The tokens are good, they have the usual vinyl effect to them so they feel sturdy, there are skulls in each of the four player colours, used for various purposes throughout the game. Charge tokens, for abilities and areas with limited uses and Influence tokens. These are basically your currency and I think they missed a trick here. In Talisman the gold coins are plastic molded coins, which add a really nice tactile element to the game. Here they are just little cardboard triangles bearing the Imperial Aquila. They could easily have done some imperial credits or some other currency unit and made some equally nice pieces but it’s nothing worth marking them down for!

The player reference material comes in two parts in this game. First you have the character cards which show any special traits they character has, starting strength, willpower, cunning and health values and a character portrait, which are a marked improvement on those found in Talisman, they are really good here.
The second part is a new addition to the system and a bloody good one. It is a level tracker. Each time you trade in 6 points worth of enemies (based on the threat values on the enemy cards) you progress to the next level and gain two bonuses, usually an increase in one of your skills and then your characters bonus which can range from extra influence tokens, power cards extra increases to stats and even completed mission bonuses. The stats are tracked with four dials numbered one to twelve (which gives the skills an upper limit this time) and this makes a great improvement to the countless plastic cones used in Talisman.

Finally we get to the playing pieces themselves, which was one of the main selling points for many people. They are incredibly well sculpted busts of the characters which can be affixed to one of the four coloured player bases. They are fantastic! The level of detail is very high and they fit the theme very well, and on top of that they look great on the table. Some people will hanker for miniatures as opposed to busts but these make a refreshing change to the regular slew of miniatures packaged with games these days, and if you want to have a dabble with some brushy business they look great painted, as a quick Google browse will show.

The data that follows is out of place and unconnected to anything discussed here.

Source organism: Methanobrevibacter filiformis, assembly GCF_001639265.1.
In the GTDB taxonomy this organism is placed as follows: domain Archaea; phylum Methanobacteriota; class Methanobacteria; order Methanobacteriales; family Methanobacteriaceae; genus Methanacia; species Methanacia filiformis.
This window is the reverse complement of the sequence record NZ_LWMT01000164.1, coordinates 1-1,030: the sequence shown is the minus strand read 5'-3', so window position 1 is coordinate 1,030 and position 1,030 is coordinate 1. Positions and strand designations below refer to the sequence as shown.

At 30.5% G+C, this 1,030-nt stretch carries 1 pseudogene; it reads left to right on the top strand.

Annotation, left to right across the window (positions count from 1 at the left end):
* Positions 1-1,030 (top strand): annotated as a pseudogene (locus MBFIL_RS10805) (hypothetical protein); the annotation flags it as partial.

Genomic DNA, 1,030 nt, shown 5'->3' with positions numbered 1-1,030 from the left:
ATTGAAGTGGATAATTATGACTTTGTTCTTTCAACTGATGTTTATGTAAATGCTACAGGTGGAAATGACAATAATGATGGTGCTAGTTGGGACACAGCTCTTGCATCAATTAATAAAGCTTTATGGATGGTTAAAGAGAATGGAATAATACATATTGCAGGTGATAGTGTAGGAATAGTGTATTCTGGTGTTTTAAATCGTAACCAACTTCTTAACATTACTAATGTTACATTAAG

In terms of gameplay there isn’t much of a difference between this and Talisman, the core mechanic of roll a d6, move and do what the board or cards tell you to do, rinse and repeat remains but the changes make it stand apart. The leveling up adds more control to your progression and getting killed in combat no longer means getting lumbered with a new, weak character, you simply lose some of your gathered gubbins, influence and unspent enemy points etc. and simply move to a safe spot and carry on. The only way to lose a character is to reach your corruption threshold, which for most is 6 corruption cards.
Unlike the vanilla Talisman game, Relic comes with five different scenarios out of the box, making for more play options while waiting for the inevitable expansions and the changes to character progression means that the game runs considerably quicker than its predecessor which in turn means that a game of Relic can be fitted into a standard gaming day instead of being the sole event. This also works well as a two player game as it runs quicker and easier.

After playing Relic and looking back to my review of Talisman in which I gave it 7/10 I would say that Relic deserves 8/10. The improvements and changes to the system all work well and make for a great gaming experience. It would never replace Talisman but it makes for a quicker alternative and a different choice for those with a penchant for some sci-fi or just 40k fans. I’m not so sure that hardcore GW fanboys will take to this as fanboys of any material are hard to please, especially with seeing said material in a new format, but I would implore them to take a chance on this game as all of the lore and feeling of the grim future is present, along with many well known, famous and infamous, characters and beasts from the farthest reaches of the galaxy, and FFG have done a stellar job.